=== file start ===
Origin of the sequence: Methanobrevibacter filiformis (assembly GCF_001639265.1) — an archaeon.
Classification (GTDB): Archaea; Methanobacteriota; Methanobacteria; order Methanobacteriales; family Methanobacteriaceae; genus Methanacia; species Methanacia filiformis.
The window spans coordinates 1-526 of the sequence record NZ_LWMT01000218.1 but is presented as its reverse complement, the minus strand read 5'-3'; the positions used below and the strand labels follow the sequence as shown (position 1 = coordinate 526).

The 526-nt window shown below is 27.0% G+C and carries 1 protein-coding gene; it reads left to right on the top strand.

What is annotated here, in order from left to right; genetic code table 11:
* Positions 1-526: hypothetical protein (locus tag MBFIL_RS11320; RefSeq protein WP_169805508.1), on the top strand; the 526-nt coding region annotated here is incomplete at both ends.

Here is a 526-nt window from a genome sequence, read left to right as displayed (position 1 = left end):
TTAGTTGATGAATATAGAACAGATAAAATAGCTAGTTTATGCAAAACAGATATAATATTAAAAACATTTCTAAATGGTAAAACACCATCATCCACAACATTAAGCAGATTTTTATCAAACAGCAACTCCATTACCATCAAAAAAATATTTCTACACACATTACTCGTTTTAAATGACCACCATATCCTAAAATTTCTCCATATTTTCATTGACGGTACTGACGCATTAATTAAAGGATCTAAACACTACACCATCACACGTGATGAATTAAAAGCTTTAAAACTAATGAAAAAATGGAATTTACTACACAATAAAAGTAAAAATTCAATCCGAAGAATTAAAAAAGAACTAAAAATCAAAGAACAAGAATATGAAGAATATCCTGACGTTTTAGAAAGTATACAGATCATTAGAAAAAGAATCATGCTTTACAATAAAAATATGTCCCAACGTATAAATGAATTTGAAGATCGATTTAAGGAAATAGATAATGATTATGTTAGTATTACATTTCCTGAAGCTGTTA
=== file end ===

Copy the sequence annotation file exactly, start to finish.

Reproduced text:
Origin of the sequence: Methanobrevibacter filiformis (assembly GCF_001639265.1) — an archaeon.
Classification (GTDB): Archaea; Methanobacteriota; Methanobacteria; order Methanobacteriales; family Methanobacteriaceae; genus Methanacia; species Methanacia filiformis.
The window spans coordinates 1-526 of the sequence record NZ_LWMT01000218.1 but is presented as its reverse complement, the minus strand read 5'-3'; the positions used below and the strand labels follow the sequence as shown (position 1 = coordinate 526).

The 526-nt window shown below is 27.0% G+C and carries 1 protein-coding gene; it reads left to right on the top strand.

What is annotated here, in order from left to right; genetic code table 11:
* Positions 1-526: hypothetical protein (locus tag MBFIL_RS11320; RefSeq protein WP_169805508.1), on the top strand; the 526-nt coding region annotated here is incomplete at both ends.

Here is a 526-nt window from a genome sequence, read left to right as displayed (position 1 = left end):
TTAGTTGATGAATATAGAACAGATAAAATAGCTAGTTTATGCAAAACAGATATAATATTAAAAACATTTCTAAATGGTAAAACACCATCATCCACAACATTAAGCAGATTTTTATCAAACAGCAACTCCATTACCATCAAAAAAATATTTCTACACACATTACTCGTTTTAAATGACCACCATATCCTAAAATTTCTCCATATTTTCATTGACGGTACTGACGCATTAATTAAAGGATCTAAACACTACACCATCACACGTGATGAATTAAAAGCTTTAAAACTAATGAAAAAATGGAATTTACTACACAATAAAAGTAAAAATTCAATCCGAAGAATTAAAAAAGAACTAAAAATCAAAGAACAAGAATATGAAGAATATCCTGACGTTTTAGAAAGTATACAGATCATTAGAAAAAGAATCATGCTTTACAATAAAAATATGTCCCAACGTATAAATGAATTTGAAGATCGATTTAAGGAAATAGATAATGATTATGTTAGTATTACATTTCCTGAAGCTGTTA